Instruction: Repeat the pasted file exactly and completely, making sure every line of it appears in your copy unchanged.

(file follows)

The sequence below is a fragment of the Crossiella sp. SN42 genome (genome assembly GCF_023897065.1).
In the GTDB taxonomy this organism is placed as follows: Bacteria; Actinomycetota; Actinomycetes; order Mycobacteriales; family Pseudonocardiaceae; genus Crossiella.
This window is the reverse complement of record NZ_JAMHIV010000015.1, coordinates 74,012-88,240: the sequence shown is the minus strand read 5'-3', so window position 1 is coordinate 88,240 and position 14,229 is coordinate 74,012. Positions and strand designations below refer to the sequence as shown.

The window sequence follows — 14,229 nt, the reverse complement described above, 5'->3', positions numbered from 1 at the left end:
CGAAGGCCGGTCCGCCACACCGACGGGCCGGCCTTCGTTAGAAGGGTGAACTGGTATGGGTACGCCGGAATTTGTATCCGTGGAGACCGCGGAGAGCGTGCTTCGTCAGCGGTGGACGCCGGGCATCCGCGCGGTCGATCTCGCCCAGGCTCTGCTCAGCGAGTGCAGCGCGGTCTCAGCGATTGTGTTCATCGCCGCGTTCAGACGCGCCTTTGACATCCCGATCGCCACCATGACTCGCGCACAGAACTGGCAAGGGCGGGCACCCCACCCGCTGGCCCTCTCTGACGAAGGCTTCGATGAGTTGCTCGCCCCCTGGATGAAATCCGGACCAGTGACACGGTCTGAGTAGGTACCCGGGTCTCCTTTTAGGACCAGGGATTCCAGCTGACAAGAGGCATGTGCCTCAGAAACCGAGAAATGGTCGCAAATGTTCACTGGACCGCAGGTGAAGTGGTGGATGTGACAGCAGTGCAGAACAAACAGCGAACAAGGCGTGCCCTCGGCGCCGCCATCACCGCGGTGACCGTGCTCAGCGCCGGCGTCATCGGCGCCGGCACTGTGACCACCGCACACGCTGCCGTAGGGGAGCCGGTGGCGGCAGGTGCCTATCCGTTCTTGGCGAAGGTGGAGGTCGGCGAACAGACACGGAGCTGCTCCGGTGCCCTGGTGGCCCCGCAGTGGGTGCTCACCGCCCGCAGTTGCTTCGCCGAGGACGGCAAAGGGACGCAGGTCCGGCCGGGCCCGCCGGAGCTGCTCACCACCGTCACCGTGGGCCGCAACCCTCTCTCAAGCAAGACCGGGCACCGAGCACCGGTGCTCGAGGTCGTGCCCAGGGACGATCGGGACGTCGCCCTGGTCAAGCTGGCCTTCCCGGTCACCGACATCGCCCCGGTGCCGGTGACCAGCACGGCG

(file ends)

The sequence below is a fragment of the Crossiella sp. SN42 genome (genome assembly GCF_023897065.1).
In the GTDB taxonomy this organism is placed as follows: Bacteria; Actinomycetota; Actinomycetes; order Mycobacteriales; family Pseudonocardiaceae; genus Crossiella.
This window is the reverse complement of record NZ_JAMHIV010000015.1, coordinates 74,012-88,240: the sequence shown is the minus strand read 5'-3', so window position 1 is coordinate 88,240 and position 14,229 is coordinate 74,012. Positions and strand designations below refer to the sequence as shown.

The window sequence follows — 14,229 nt, the reverse complement described above, 5'->3', positions numbered from 1 at the left end:
CGAAGGCCGGTCCGCCACACCGACGGGCCGGCCTTCGTTAGAAGGGTGAACTGGTATGGGTACGCCGGAATTTGTATCCGTGGAGACCGCGGAGAGCGTGCTTCGTCAGCGGTGGACGCCGGGCATCCGCGCGGTCGATCTCGCCCAGGCTCTGCTCAGCGAGTGCAGCGCGGTCTCAGCGATTGTGTTCATCGCCGCGTTCAGACGCGCCTTTGACATCCCGATCGCCACCATGACTCGCGCACAGAACTGGCAAGGGCGGGCACCCCACCCGCTGGCCCTCTCTGACGAAGGCTTCGATGAGTTGCTCGCCCCCTGGATGAAATCCGGACCAGTGACACGGTCTGAGTAGGTACCCGGGTCTCCTTTTAGGACCAGGGATTCCAGCTGACAAGAGGCATGTGCCTCAGAAACCGAGAAATGGTCGCAAATGTTCACTGGACCGCAGGTGAAGTGGTGGATGTGACAGCAGTGCAGAACAAACAGCGAACAAGGCGTGCCCTCGGCGCCGCCATCACCGCGGTGACCGTGCTCAGCGCCGGCGTCATCGGCGCCGGCACTGTGACCACCGCACACGCTGCCGTAGGGGAGCCGGTGGCGGCAGGTGCCTATCCGTTCTTGGCGAAGGTGGAGGTCGGCGAACAGACACGGAGCTGCTCCGGTGCCCTGGTGGCCCCGCAGTGGGTGCTCACCGCCCGCAGTTGCTTCGCCGAGGACGGCAAAGGGACGCAGGTCCGGCCGGGCCCGCCGGAGCTGCTCACCACCGTCACCGTGGGCCGCAACCCTCTCTCAAGCAAGACCGGGCACCGAGCACCGGTGCTCGAGGTCGTGCCCAGGGACGATCGGGACGTCGCCCTGGTCAAGCTGGCCTTCCCGGTCACCGACATCGCCCCGGTGCCGGTGACCAGCACGGCG